Artigo em Inglês | MEDLINE | ID: mdl-30581986

RESUMO

Despite high remission rates following CAR-T cell therapy in B-ALL, relapse due to loss of the targeted antigen is increasingly recognized as a mechanism of immune escape. We hypothesized that simultaneous targeting of CD19 and CD22 may reduce the likelihood of antigen loss, thus improving sustained remission rates. A systematic approach to the generation of CAR constructs incorporating two target-binding domains led to several novel CD19/CD22 bivalent CAR constructs. Importantly, we demonstrate the challenges associated with the construction of a bivalent CAR format that preserves bifunctionality against both CD19 and CD22. Using the most active bivalent CAR constructs, we found similar transduction efficiency compared to that of either CD19 or CD22 single CARs alone. When expressed on human T cells, the optimized CD19/CD22 CAR construct induced comparable interferon γ and interleukin-2 in vitro compared to single CARs against dual-antigen-expressing as well as single-antigen-expressing cell lines. Finally, the T cells expressing CD19/CD22 CAR eradicated ALL cell line xenografts and patient-derived xenografts (PDX), including a PDX generated from a patient with CD19- relapse following CD19-directed CAR therapy. The CD19/CD22 bivalent CAR provides an opportunity to test whether simultaneous targeting may reduce risk of antigen loss.

15.
Nat Med ; 24(10): 1499-1503, 2018 10.
Artigo em Inglês | MEDLINE | ID: mdl-30275568

RESUMO

We report a patient relapsing 9 months after CD19-targeted CAR T cell (CTL019) infusion with CD19- leukemia that aberrantly expressed the anti-CD19 CAR. The CAR gene was unintentionally introduced into a single leukemic B cell during T cell manufacturing, and its product bound in cis to the CD19 epitope on the surface of leukemic cells, masking it from recognition by and conferring resistance to CTL019.


Assuntos
Antígenos CD19/imunologia , Resistencia a Medicamentos Antineoplásicos/imunologia , Epitopos/imunologia , Leucemia/tratamento farmacológico , Adulto , Antígenos CD19/uso terapêutico , Linfócitos B/imunologia , Terapia Baseada em Transplante de Células e Tecidos , Humanos , Leucemia/imunologia , Leucemia/patologia , Masculino , Receptores de Antígenos de Linfócitos T/imunologia , Receptores de Antígenos de Linfócitos T/uso terapêutico , Receptores de Antígenos Quiméricos , Linfócitos T/imunologia , Adulto Jovem
16.
Blood ; 132(18): 1899-1910, 2018 11 01.
Artigo em Inglês | MEDLINE | ID: mdl-30209120

RESUMO

Adoptive transfer of patient-derived T cells modified to express chimeric antigen receptors (CARTs) has demonstrated dramatic success in relapsed/refractory pre-B-cell acute lymphoblastic leukemia (ALL), but response and durability of remission requires exponential CART expansion and persistence. Tumors are known to affect T-cell function, but this has not been well studied in ALL and in the context of chimeric antigen receptor (CAR) expression. Using TCF3/PBX1 and MLL-AF4-driven murine ALL models, we assessed the impact of progressive ALL on T-cell function in vivo. Vaccines protect against TCF3/PBX1.3 but were ineffective when administered after leukemia injection, suggesting immunosuppression induced early during ALL progression. T cells from leukemia-bearing mice exhibited increased expression of inhibitory receptors, including PD1, Tim3, and LAG3, and were dysfunctional following adoptive transfer in a model of T-cell receptor (TCR)-dependent leukemia clearance. Although expression of inhibitory receptors has been linked to TCR signaling, pre-B-cell ALL induced inhibitory receptor expression, at least in part, in a TCR-independent manner. Finally, introduction of a CAR into T cells generated from leukemia-bearing mice failed to fully reverse poor in vivo function.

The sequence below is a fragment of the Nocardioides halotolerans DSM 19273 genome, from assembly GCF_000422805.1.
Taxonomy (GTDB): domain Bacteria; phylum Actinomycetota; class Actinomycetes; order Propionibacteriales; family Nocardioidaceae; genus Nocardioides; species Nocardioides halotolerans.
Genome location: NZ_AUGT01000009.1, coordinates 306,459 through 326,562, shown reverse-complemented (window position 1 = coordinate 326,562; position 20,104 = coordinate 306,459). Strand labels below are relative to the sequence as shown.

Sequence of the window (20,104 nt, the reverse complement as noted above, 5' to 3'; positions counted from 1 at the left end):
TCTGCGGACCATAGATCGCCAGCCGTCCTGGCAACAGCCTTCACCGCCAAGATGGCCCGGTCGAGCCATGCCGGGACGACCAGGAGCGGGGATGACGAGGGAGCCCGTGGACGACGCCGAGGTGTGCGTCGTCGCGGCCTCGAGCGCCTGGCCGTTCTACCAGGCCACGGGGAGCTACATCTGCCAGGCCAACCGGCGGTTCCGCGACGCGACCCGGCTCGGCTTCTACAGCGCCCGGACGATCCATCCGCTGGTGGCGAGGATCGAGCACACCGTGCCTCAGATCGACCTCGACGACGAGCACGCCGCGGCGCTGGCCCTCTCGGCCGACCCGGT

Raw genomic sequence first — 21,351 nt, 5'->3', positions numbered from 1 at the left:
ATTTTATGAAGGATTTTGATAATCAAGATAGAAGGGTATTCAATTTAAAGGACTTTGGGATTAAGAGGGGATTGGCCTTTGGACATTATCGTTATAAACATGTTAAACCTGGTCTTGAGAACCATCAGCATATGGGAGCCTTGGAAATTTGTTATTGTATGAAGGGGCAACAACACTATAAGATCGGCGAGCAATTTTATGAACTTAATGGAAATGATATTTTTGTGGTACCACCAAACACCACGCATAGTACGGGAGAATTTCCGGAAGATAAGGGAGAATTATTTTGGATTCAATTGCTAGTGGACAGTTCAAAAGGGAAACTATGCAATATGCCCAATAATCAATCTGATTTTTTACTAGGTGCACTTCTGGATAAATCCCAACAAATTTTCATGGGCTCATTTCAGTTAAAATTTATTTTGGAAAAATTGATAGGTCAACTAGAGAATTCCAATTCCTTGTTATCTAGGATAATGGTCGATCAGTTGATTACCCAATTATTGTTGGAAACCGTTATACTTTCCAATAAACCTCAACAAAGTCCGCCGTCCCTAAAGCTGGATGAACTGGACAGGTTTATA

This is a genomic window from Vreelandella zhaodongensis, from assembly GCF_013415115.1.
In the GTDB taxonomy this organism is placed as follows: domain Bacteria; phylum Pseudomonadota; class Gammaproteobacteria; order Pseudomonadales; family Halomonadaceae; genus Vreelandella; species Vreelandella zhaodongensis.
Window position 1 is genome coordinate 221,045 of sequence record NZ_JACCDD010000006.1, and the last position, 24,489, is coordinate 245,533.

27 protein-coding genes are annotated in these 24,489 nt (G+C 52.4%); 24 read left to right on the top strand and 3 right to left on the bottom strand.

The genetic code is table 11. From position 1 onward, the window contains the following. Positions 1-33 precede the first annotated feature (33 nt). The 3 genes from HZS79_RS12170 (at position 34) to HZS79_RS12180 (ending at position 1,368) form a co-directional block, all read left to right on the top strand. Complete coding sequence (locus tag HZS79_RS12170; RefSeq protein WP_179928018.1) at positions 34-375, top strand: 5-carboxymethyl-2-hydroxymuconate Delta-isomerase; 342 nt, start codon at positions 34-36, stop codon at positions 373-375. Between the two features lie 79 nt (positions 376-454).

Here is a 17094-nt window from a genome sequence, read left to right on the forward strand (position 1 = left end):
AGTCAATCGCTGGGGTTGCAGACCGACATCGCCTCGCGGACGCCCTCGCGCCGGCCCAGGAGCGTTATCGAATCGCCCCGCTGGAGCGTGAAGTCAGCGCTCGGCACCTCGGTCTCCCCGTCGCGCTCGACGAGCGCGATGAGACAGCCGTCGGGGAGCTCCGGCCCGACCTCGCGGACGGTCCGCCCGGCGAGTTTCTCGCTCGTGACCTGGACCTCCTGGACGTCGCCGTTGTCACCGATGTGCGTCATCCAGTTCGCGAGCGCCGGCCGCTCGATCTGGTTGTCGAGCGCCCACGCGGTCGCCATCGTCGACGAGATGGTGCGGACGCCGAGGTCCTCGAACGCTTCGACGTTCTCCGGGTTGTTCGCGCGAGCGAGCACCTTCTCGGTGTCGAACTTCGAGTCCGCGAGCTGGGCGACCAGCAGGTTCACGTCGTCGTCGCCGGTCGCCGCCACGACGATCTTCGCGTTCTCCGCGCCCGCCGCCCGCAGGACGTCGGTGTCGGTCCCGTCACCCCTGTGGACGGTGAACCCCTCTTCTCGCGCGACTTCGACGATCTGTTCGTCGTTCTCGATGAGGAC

Assuntos
Leucemia-Linfoma Linfoblástico de Células Precursoras/patologia , Células Precursoras de Linfócitos B/patologia , Linfócitos T/patologia , Transferência Adotiva/métodos , Animais , Vacinas Anticâncer/uso terapêutico , Modelos Animais de Doenças , Progressão da Doença , Feminino , Humanos , Camundongos Endogâmicos C57BL , Leucemia-Linfoma Linfoblástico de Células Precursoras/terapia , Receptores de Antígenos Quiméricos/análise
17.
J Natl Compr Canc Netw ; 16(9): 1092-1106, 2018 09.
Artigo em Inglês | MEDLINE | ID: mdl-30181421

RESUMO

Patients with relapsed or refractory (R/R) cancers have a poor prognosis and limited treatment options. The recent approval of 2 chimeric antigen receptor (CAR) autologous T-cell products for R/R B-cell acute lymphoblastic leukemia and non-Hodgkin's lymphoma treatment is setting the stage for what is possible in other diseases. However, there are important factors that must be considered, including patient selection, toxicity management, and costs associated with CAR T-cell therapy. To begin to address these issues, NCCN organized a task force consisting of a multidisciplinary panel of experts in oncology, cancer center administration, and health policy, which met for the first time in March 2018. This report describes the current state of CAR T-cell therapy and future strategies that should be considered as the application of this novel immunotherapy expands and evolves.


Assuntos